Despite 100 years of research, academic papers, books, magazine articles, all imaginable types of training programs, etc., the focus on improving the behaviors of leaders, from CEO to supervisor, has been mostly a failure. From one generation to the next, leaders behave pretty much as they always have: however they want to, more or less. The result is Zombie Leadership (you must download and read this paper!).
Nobody is satisfied with Zombie Leadership, except leaders. But you can continue along this road to nowhere, or you can recognize the futility of this long effort and head in a new direction.
The consequence of Zombie Leadership is myriad mistakes in leading and managing people, the result of which is poor work, perpetual cost and schedule problems, rework, high costs, wasted resources, lawsuits from defective products or services, chronic workplace stress and unhappiness, ruined careers, employee turnover, and so on.
The focus on leaders’ behaviors, as well as their competencies, is merely a diversion from what is really going on. In the iceberg image above, leaders’ competencies and behaviors are what is readily visible to other people. That is the wrong place to look for solutions. What is going on below the surface is much harder to observe, but that is what really matters because it informs what we see and experience above the waterline.
You can try to flip the iceberg over to get a better look at what is really going on, but that’s not going to happen. Instead, you can put on your scuba gear and take a deep dive to see for yourself what the real problem is.
If what is below the waterline is wrong, infected, corrupt, rotten, or stale, it will determine the competencies and behaviors that everyone sees and experiences. Of course leaders, as they ascend the hierarchy, typically become more skilled at performing in ways that make their behaviors sometimes seem reasonable. And we generously give them allowances for misbehavior. All in all, not so bad, or so we think. That is why consultants, coaches, trainers, etc., remain committed to working above the waterline. For decades there has been a symbiotic relationship between those who sell these services and those who buy the services but have little real intention to improve their behaviors. Their combined efforts simply maintain the status quo of the Zombie Leadership that is so widely disliked.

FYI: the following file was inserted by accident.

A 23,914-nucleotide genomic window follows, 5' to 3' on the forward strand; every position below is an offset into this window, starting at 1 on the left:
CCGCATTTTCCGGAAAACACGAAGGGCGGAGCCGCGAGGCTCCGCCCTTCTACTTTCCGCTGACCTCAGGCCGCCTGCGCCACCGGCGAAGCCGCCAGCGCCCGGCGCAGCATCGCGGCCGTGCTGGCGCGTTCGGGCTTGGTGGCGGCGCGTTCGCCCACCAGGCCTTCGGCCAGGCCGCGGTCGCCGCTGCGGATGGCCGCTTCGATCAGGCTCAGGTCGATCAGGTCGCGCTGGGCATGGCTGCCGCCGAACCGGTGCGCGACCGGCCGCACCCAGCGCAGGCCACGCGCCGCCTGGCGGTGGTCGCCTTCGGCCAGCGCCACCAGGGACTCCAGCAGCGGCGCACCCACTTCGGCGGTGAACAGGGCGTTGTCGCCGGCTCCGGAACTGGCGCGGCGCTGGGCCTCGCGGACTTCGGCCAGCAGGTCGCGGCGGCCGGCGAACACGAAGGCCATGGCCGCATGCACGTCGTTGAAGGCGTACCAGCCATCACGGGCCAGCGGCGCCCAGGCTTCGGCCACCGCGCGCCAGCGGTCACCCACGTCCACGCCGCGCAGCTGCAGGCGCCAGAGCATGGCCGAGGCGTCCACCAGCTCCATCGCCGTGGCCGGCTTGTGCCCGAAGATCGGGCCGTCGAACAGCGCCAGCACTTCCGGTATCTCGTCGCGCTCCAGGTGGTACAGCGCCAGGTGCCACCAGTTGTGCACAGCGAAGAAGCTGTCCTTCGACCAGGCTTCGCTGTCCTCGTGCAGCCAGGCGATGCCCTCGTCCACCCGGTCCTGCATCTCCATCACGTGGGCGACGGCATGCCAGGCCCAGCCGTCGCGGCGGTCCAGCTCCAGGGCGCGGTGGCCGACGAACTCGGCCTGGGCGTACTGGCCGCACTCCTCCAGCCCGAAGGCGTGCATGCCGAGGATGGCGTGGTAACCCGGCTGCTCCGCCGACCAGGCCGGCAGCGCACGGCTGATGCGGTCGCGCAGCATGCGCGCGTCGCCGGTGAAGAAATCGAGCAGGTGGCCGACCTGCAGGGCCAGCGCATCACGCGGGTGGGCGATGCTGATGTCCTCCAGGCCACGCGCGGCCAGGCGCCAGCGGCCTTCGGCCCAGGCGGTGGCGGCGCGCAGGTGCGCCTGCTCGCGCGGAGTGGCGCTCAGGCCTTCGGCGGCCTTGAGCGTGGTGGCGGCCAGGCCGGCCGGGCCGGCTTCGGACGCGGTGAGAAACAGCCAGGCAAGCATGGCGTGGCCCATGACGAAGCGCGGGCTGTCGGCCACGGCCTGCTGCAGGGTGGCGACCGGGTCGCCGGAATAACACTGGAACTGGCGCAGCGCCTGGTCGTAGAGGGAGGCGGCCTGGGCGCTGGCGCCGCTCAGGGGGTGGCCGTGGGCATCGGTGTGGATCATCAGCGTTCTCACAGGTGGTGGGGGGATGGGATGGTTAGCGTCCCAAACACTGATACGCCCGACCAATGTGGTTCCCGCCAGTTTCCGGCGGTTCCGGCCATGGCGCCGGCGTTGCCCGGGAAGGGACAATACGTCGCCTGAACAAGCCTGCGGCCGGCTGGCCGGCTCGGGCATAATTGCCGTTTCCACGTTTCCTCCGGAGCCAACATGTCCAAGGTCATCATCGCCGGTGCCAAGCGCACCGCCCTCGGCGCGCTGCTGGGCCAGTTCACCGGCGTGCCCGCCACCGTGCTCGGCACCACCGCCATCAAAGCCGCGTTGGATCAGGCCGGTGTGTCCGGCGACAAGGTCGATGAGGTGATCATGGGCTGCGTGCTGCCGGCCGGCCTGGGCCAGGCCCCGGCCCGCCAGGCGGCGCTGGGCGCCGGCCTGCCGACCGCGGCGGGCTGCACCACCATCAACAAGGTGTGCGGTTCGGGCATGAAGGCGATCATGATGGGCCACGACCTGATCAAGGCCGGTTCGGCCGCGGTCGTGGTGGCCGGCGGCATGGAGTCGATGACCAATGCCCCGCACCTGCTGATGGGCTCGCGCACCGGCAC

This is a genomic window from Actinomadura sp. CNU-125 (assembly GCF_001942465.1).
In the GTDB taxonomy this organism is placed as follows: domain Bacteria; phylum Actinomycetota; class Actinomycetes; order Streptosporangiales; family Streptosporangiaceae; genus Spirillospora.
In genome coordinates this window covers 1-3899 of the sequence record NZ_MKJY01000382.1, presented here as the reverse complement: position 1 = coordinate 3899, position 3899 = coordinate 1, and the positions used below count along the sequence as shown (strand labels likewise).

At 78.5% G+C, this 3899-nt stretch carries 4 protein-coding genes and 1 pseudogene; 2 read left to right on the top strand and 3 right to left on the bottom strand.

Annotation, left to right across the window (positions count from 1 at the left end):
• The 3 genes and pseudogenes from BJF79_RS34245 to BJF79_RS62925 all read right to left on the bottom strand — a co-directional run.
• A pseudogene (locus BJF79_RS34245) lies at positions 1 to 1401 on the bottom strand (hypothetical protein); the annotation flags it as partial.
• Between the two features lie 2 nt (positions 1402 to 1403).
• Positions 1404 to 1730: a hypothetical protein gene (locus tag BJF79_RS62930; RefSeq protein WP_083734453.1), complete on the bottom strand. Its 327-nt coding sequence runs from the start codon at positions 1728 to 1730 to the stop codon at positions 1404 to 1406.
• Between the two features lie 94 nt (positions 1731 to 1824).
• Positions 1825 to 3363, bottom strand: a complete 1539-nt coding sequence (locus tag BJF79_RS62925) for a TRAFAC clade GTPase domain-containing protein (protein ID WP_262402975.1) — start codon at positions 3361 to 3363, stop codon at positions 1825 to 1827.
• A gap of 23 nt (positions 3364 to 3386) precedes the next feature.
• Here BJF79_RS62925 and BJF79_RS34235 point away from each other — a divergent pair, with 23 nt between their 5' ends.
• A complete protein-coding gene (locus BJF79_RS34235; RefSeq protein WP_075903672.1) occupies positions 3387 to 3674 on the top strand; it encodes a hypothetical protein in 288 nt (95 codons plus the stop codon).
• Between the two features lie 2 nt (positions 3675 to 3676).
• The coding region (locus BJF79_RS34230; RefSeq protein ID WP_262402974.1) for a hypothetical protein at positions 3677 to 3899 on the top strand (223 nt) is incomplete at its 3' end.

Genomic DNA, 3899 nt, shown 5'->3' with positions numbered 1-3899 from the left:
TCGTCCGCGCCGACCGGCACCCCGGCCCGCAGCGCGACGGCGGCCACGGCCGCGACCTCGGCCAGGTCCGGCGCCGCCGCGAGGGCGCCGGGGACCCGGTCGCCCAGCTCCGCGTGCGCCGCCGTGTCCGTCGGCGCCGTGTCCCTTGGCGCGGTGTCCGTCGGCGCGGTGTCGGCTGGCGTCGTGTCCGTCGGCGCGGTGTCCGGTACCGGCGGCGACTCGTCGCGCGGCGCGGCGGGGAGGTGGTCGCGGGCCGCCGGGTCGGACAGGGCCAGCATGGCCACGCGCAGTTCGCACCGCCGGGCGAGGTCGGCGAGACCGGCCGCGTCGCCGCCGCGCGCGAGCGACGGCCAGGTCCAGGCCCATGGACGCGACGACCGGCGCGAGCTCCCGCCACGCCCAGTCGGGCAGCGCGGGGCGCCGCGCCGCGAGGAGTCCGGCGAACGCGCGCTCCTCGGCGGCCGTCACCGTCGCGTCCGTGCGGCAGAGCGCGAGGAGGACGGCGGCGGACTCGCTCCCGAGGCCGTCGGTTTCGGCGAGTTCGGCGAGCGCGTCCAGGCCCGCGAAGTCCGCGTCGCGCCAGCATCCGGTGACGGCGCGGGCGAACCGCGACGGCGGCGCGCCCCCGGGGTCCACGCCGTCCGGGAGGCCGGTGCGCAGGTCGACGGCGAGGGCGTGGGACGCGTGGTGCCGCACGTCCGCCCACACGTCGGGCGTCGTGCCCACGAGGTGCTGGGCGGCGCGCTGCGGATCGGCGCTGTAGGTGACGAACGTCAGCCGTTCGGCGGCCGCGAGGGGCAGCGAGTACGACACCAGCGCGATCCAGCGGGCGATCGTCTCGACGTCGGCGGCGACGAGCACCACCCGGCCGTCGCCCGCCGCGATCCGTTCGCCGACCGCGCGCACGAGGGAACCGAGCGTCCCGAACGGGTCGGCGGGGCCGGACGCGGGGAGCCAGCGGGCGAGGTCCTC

Consultants, coaches, and trainers who lack awareness or who refuse to see what is below the waterline simply extends futility further into the future. For what? A booming, remunerative leadership consulting, coaching, or training business, while employees continue to suffer? There are lots of people in Lean world who do just that. But deep down, below the waterline, they likely know it is wrong even if that is what customers want. The bandwagon is easy to get on and hard to jump off.
I jumped off. I stopped doing this type of leadership training a decade ago because, as experience taught me, and as my work and research advanced, it was the road to nowhere. No below the waterline change, only above the waterline appearance of change.
You can do the long and hard work of figuring out what is going on below the waterline by deducing by what scores of leaders say, what they do, what they value, the decisions they make, what they ignore, what they respond to, and how they win and lose. But you probably do not have time for that. So, what can you do? Let someone do the work for you!
Guess what? I did the work for you. All you have to do is read one small 136-page book. So put on your scuba gear and take a deep dive below the waterline to explore leaders’ preconceptions and learn how these produce leaders’ beliefs, behaviors, and competencies. Stop keeping Zombie Leadership alive. Jump off the bandwagon and head in a new direction.